The AA requires Ukraine to implement reforms focusing on anti-discrimination, gender equality, health and safety and to align its labour laws with those of the European Union. Presently the employer’s’ interest is ignored in the labour law, which is entrenched in the communist legacy. The newly proposed labour code envisages more flexibility in labour relations and more rights provided to employers, and the key points are:
- Written contracts are to become compulsory.
- Employers will be able to dismiss employees for well-defined reasons.
- The working week is to be limited to 40 hours, or 44 hours if agreed.
- There will be a regulation of flexible work schedule and homework.
- There is a provision against gender discrimination.
- The list of reasons for fixed-term contracts is to be extended.
- The redundancy payment is to be increased.
The EU will extend cooperation in the education sector by offering joint master degree programmes, capacity building projects, policy dialogue in education reform network, promoting teaching and research in the field of the EU studies and promote mobility of teachers and students and modernisation of higher educational institutions. Likewise, in the area of culture and creative sectors, both parties will cooperate by promoting mobility of artists and arts.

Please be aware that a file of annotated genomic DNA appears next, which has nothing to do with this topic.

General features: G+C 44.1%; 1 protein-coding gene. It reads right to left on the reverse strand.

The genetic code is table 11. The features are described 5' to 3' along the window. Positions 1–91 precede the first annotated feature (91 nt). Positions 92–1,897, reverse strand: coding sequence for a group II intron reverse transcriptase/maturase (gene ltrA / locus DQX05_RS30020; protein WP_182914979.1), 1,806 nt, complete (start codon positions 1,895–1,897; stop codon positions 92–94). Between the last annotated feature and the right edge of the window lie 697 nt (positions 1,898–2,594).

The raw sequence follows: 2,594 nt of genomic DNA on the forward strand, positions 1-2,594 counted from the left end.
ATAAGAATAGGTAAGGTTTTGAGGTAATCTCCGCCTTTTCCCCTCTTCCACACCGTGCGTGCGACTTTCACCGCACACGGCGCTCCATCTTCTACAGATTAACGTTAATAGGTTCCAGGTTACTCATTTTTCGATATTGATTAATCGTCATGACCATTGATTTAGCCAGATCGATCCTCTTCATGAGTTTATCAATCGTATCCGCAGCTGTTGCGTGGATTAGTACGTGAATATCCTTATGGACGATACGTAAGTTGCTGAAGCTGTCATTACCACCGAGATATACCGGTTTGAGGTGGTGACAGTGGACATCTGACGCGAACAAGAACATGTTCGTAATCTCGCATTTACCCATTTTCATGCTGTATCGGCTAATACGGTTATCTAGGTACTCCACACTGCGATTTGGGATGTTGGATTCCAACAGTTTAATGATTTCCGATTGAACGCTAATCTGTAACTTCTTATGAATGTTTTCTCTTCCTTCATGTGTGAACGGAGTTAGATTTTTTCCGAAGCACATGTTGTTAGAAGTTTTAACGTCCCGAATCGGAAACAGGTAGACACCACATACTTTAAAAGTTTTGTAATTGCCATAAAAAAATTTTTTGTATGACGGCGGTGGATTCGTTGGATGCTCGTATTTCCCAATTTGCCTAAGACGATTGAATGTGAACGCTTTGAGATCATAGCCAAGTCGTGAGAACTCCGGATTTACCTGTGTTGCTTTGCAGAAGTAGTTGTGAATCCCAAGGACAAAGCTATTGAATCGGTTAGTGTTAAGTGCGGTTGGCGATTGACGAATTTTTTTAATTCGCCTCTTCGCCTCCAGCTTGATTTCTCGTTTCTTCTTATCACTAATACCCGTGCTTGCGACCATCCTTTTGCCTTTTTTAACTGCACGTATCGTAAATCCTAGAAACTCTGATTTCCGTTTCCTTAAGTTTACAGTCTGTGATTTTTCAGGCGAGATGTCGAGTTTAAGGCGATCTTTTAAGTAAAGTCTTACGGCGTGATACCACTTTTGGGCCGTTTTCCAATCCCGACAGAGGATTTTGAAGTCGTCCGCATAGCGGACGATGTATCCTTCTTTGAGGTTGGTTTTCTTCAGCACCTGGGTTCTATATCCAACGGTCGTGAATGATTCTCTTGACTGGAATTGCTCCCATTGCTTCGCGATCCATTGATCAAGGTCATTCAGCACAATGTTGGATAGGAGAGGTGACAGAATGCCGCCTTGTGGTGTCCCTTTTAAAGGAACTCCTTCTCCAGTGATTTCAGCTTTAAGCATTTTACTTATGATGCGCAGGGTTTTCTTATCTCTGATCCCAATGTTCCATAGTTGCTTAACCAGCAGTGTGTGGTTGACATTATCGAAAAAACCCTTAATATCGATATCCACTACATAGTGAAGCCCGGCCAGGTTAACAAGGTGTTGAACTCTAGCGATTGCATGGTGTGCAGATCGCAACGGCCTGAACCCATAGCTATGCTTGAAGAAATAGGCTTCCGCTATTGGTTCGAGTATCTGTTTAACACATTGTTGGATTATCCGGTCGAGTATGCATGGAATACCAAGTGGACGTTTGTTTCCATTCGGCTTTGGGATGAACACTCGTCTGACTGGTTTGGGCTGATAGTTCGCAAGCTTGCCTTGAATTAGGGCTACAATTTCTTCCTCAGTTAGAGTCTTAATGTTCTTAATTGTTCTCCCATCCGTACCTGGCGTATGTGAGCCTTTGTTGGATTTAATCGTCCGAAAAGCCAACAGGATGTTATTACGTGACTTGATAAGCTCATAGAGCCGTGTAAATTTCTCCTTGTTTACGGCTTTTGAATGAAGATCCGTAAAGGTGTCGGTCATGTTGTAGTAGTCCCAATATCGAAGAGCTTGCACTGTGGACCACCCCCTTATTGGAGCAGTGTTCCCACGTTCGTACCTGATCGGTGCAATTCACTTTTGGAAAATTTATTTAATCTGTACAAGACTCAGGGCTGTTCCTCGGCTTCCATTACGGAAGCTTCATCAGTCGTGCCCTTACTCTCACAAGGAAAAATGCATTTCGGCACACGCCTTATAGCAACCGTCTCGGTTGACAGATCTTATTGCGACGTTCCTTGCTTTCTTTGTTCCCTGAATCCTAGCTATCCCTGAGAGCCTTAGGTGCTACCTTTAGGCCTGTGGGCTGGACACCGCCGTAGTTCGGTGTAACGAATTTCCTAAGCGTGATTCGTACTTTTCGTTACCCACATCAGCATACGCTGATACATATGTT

The AA provides for cooperation in the area of science and space technology; recently, Ukraine has been endowed the status of ‘associated Country’ that allows it to participate at the same status of a EU member state in the Horizon 2020, a key scientific programme with substantial funding.
Ukraine shares its border, tradition, and history with many of the EU counterparts. The AA calls for cross-border cooperation in general terms, and in specific sectors such as transport, energy, education, tourism and health, and the modernisation of cross- border emergency services.
Legal and Institutional Provisions